Howdy all. I have just arrived in the southern Ecuadorian city of Cuenca. I’m moving fast at the moment, frankly a little too fast but this is what happens when you have dates lockedd in further down the track (Macchu Picchu soecifically).
Riobamba was an interesting place. Not unpleasant, lots of squares and interesting buildings. I checked out the free City Museum which wasn’t so interesting but there was a small orchestra rehearsing in there at the time which was nice. Then I visited the Museum attached the to Convent of the Immaculate Conception which had a whole raft of statues and the like to see.
The city itself was surrounded by mountains, in particular Chimborazo which is a giant volcano covered in snow that can be seen from most places around. But I had come to Riobamba to connect with a train journey called the Nariz Diablo, or the Devil’s Nose in English.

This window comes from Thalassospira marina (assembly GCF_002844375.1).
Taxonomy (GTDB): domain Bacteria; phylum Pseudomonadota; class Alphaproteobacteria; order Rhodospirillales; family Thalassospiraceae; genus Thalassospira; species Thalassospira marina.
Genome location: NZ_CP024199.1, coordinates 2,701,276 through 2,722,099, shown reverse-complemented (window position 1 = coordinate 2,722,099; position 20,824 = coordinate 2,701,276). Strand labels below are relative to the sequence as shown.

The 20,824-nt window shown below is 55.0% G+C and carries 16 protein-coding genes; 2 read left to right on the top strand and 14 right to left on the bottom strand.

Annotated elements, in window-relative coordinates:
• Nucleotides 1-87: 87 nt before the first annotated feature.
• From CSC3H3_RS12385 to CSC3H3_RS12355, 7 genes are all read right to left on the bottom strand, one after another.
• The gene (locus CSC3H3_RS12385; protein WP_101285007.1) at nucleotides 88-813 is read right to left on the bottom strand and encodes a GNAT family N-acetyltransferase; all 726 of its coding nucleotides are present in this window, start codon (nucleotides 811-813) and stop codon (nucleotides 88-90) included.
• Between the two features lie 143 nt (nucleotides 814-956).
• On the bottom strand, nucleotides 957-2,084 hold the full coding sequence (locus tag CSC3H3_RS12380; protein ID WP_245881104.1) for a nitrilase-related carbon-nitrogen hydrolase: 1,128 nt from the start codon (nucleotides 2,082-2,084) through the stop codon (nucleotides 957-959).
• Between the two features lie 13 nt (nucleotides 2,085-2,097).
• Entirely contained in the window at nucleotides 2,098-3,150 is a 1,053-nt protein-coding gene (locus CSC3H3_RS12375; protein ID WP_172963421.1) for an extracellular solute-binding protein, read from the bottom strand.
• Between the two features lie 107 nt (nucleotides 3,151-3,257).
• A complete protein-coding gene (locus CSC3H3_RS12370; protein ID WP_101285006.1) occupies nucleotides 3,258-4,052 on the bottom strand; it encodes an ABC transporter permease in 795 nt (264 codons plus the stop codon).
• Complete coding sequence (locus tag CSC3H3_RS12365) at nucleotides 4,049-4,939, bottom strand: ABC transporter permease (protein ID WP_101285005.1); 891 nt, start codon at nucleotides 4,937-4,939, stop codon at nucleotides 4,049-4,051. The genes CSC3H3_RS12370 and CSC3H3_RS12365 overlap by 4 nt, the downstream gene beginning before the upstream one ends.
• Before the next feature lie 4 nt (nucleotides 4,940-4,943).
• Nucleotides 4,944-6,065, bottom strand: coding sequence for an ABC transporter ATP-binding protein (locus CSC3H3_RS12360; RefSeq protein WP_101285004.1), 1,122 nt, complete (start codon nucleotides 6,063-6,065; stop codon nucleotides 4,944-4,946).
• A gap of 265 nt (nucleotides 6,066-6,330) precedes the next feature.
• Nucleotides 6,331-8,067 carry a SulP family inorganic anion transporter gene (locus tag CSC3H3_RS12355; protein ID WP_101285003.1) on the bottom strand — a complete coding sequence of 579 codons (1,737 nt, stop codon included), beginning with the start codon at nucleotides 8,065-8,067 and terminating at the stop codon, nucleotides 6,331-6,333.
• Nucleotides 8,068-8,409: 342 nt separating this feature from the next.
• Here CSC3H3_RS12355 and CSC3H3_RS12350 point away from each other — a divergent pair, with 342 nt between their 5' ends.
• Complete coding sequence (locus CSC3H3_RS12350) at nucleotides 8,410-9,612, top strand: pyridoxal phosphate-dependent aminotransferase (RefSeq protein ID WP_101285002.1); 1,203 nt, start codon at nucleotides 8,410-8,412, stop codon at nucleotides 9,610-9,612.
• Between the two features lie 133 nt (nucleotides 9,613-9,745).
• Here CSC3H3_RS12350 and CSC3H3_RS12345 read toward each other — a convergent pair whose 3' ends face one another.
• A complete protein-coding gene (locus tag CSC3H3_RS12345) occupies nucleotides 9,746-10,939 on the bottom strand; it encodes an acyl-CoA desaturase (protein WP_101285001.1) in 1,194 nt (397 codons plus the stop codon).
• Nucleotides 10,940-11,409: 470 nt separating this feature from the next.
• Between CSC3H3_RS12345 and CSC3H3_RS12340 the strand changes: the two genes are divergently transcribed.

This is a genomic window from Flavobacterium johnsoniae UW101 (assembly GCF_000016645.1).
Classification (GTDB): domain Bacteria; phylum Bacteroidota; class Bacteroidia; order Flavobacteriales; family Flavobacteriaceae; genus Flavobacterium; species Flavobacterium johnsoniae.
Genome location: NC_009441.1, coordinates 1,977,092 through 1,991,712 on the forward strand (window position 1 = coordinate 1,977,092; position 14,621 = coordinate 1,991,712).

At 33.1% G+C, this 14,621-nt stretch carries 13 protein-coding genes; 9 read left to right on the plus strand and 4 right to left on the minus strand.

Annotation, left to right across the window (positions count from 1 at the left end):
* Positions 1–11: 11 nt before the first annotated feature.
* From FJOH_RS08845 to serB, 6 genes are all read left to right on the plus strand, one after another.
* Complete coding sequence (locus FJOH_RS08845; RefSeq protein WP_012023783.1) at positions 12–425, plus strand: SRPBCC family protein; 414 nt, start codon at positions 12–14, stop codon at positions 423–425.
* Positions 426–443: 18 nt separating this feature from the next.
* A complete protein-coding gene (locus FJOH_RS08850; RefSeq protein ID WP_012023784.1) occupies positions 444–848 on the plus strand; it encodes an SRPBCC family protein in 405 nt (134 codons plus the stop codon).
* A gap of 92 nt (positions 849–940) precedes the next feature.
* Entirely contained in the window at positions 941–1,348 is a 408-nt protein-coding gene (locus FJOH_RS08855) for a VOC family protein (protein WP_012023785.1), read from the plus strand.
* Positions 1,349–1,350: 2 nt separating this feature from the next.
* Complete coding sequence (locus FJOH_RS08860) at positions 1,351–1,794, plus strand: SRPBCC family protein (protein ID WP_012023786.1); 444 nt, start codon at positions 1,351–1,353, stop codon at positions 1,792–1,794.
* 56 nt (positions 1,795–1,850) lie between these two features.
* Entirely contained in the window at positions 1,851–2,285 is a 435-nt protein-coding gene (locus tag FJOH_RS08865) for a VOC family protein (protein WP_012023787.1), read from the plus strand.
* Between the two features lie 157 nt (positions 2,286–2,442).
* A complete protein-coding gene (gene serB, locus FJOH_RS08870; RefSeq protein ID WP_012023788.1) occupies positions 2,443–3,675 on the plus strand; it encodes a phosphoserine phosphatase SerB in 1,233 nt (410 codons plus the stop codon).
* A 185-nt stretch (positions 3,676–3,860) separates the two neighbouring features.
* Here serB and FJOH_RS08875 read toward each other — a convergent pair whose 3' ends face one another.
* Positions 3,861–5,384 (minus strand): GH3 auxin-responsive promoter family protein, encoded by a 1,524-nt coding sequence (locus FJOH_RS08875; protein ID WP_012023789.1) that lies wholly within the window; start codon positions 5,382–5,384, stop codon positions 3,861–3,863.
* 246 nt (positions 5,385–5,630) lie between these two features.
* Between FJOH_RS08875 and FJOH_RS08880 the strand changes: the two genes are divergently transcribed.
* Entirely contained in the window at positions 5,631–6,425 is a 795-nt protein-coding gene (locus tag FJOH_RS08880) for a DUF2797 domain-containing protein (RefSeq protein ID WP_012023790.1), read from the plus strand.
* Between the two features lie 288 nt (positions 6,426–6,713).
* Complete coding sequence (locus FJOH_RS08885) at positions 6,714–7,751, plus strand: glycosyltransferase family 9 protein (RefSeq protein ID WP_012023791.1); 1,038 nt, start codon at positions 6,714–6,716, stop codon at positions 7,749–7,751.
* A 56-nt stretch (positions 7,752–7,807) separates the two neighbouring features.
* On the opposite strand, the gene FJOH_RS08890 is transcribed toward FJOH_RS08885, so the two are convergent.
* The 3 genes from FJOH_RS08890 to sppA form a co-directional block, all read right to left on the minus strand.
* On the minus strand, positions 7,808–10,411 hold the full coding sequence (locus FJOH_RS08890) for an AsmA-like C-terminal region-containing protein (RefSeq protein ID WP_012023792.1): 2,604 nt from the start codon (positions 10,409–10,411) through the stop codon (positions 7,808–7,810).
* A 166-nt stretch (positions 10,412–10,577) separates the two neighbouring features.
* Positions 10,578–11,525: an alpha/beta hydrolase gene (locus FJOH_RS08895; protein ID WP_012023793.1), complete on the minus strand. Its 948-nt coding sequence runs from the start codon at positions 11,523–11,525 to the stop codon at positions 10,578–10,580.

A two-hour bus ride away to Alausi is where one takes the train from, a four-carriage diesal locomtive-pulled affair. It goes from Alausi to Simbambe and descends over five hundred metres in the 45 minute journey. 4800 workers worked on it back in the 19th century, 2500 of them died.
It’s an amazing feat of engineering, I gather an incredible amount of dynamite was used. The most difficult section is over the last part of the descent to Simbambe which is down a hill that does, in all fairness, look a bit like a nose. To solve issues they decided to use a ‘switchback system’, where the train reverses over a point to the next one where it then starts going forwards again. I have done a really bad job of describing that. Similar to the railway I took to Inle Lake in Myanmar.
Anyways, there’ll be a post with far more detail when I return home. At Simbambe there was some tradional dancing and a small museum, plus a cafe. It’s all for the tourists, it wasn’t nearly as wild as I was hoping, but it was amazing nonetheless. The carriages were very comfortable and I was lucky enough to be on the best side for views. Well worth the trip.
Take care everyone will be a few days before I can blog again. May the Journey Never End!